Caris LeVert was the talk of Brooklyn Nets training camp. Teammates raved at his burst and called him “unguardable.” He backed that up Wednesday night.
For the first time in his NBA career, Caris LeVert was an opening-night starter, getting the nod Wednesday night at shooting guard for the Brooklyn Nets against the Detroit Pistons.
LeVert didn’t disappoint, matching his career-high with 27 points and very nearly pulling the Nets back from a 13-point second-half deficit before the Pistons hung on for a 103-100 victory.
In training camp, teammates and coaches were raving about LeVert’s development from last season. The lightning-quick first step, the herky-jerky moves as he drove to the basket, the soft touch while protecting the ball until just before committing to the shot — all of it was on display.
On a night when Brooklyn’s 3-point touch was non-existent, LeVert and Spencer Dinwiddie did their best to keep the Nets in the game, combining for exactly half — 50 — of the Nets’ scoring on the night.
LeVert’s 27 points matched what he did on March 4 in a road game against the Los Angeles Clippers, but unlike that night in L.A. — when LeVert was 5-for-7 from 3-point range — he did his damage on Wednesday the old-fashioned way, two points at a time.
LeVert missed both of his 3-point attempts on a night during which he was 10-for-18 from the floor and hit 7-of-8 at the foul line.
He also gave the Nets their first lead of the second half with 4:26 remaining in the game, hitting a floater in the lane to put Brooklyn up 92-91 after they had trailed by 13 points midway through the third quarter.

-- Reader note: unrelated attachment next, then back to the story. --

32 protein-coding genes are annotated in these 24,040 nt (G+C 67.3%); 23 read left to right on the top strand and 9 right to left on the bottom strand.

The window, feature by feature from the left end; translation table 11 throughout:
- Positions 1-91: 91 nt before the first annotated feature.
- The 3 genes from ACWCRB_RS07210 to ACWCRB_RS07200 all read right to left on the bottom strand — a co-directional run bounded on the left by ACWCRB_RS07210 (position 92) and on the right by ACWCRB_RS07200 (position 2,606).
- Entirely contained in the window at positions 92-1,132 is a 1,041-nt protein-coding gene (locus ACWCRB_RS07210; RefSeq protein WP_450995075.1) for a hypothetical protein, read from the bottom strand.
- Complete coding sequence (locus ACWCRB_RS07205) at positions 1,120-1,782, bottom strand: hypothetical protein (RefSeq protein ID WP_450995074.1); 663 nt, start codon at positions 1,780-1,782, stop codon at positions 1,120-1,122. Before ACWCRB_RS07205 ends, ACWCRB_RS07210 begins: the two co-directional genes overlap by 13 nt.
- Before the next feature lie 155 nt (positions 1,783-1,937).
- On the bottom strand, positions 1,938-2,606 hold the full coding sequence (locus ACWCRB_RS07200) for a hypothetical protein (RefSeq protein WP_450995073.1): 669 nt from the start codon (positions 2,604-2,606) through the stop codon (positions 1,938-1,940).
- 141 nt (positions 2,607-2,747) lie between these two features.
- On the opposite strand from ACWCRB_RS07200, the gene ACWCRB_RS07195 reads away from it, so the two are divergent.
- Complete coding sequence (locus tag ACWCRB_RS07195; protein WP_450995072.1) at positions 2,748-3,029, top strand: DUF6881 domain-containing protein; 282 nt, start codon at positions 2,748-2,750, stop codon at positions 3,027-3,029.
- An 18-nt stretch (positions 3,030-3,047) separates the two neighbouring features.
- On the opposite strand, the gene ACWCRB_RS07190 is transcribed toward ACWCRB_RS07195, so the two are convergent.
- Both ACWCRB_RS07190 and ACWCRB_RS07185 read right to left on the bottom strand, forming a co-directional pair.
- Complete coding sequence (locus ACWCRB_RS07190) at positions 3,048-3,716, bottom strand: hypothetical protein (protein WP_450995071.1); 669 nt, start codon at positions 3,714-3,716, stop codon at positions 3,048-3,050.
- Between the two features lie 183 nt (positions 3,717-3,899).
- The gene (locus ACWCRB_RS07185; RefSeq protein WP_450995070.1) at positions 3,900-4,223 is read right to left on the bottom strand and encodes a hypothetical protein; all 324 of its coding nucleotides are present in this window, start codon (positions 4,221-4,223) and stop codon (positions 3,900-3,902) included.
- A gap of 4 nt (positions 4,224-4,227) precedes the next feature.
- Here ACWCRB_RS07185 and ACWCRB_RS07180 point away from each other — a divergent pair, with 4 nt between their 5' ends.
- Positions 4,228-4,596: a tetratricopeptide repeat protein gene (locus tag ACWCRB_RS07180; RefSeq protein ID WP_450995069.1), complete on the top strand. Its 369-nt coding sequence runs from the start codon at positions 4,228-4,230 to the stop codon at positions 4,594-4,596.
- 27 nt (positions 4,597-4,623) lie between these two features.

The Nets, as was the case too many times last season, couldn’t get it done down the stretch and to be fair, LeVert was part of that.
He missed a layup after getting an offensive rebound with around three minutes left and with Brooklyn down by just one with 8.5 seconds left, LeVert got stripped in the paint and lost the ball out of bounds.
Still, for a player nicknamed “Baby Durant” while he was at the University of Michigan, it was a big coming-out party. LeVert added four assists, a steal and a blocked shot to his stat column, but did turn the ball over three times — the last being the most costly.
As coach Kenny Atkinson told Brian Lewis of the New York Post earlier this week, it was LeVert’s emergence that helped prompt an offensive switch from a 4-out to a 5-out set.
Clearing the lane of impediments frees up space for LeVert to either use a screen or simply beat his man off the dribble by himself to get himself into the lane, where he can create shots or opportunities for teammates at an increasingly high rate.
If the Nets are going to improve on their 28-victory total of last season, LeVert will be a big reason why as he continues to emerge as the go-to guy the team has lacked since waiving Joe Johnson in 2016.